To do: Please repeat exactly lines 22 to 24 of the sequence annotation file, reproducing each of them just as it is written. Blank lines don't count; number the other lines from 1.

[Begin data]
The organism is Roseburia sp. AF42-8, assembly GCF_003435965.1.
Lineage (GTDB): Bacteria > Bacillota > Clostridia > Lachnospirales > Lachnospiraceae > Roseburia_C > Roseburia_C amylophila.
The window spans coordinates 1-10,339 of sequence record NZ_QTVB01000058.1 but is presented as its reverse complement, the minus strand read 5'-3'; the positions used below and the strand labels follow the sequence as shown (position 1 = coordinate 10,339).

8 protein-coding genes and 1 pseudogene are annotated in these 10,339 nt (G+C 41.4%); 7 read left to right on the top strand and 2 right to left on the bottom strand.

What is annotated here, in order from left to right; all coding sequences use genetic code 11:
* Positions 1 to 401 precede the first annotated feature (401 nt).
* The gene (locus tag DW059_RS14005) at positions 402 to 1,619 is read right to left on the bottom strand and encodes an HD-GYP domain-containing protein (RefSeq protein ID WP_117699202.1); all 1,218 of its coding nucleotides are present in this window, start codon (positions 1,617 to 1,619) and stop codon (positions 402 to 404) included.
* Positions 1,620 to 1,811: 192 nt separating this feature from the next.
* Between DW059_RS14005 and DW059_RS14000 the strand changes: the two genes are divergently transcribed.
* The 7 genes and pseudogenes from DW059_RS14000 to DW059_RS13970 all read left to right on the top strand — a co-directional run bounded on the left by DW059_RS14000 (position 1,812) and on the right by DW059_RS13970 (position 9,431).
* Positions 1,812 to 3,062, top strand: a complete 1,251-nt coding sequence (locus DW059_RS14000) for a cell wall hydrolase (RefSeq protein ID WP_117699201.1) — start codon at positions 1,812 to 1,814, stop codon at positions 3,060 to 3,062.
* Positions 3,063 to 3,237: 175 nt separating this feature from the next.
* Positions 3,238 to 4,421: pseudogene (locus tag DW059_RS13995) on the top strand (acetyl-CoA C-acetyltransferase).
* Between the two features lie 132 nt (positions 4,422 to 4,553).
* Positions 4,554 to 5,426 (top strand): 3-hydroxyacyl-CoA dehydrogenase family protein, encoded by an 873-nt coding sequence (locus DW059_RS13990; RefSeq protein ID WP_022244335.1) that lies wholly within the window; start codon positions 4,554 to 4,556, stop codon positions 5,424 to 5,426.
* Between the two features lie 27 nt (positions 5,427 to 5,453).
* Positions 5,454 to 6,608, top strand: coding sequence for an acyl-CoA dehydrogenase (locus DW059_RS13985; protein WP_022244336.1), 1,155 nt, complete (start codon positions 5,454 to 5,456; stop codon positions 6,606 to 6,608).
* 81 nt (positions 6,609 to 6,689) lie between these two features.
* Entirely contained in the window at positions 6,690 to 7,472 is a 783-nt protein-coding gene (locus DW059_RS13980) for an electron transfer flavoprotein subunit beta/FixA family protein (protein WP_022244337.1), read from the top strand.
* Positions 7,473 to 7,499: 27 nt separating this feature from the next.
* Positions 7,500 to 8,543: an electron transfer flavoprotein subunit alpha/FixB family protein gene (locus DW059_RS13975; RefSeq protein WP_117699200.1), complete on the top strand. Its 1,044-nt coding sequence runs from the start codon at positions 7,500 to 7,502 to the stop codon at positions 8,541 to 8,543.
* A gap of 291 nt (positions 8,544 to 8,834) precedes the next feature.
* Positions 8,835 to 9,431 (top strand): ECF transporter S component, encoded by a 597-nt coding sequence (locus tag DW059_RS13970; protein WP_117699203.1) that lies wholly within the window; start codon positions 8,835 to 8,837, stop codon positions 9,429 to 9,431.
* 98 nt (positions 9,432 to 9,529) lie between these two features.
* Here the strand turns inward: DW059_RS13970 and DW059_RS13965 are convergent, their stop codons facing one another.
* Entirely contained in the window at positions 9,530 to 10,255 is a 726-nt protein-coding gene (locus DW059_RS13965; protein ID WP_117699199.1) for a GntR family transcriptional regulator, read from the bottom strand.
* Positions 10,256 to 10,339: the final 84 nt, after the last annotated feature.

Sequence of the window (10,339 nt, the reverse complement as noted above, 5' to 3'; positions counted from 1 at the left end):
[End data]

* A gap of 291 nt (positions 8,544 to 8,834) precedes the next feature.
* Positions 8,835 to 9,431 (top strand): ECF transporter S component, encoded by a 597-nt coding sequence (locus tag DW059_RS13970; protein WP_117699203.1) that lies wholly within the window; start codon positions 8,835 to 8,837, stop codon positions 9,429 to 9,431.
* 98 nt (positions 9,432 to 9,529) lie between these two features.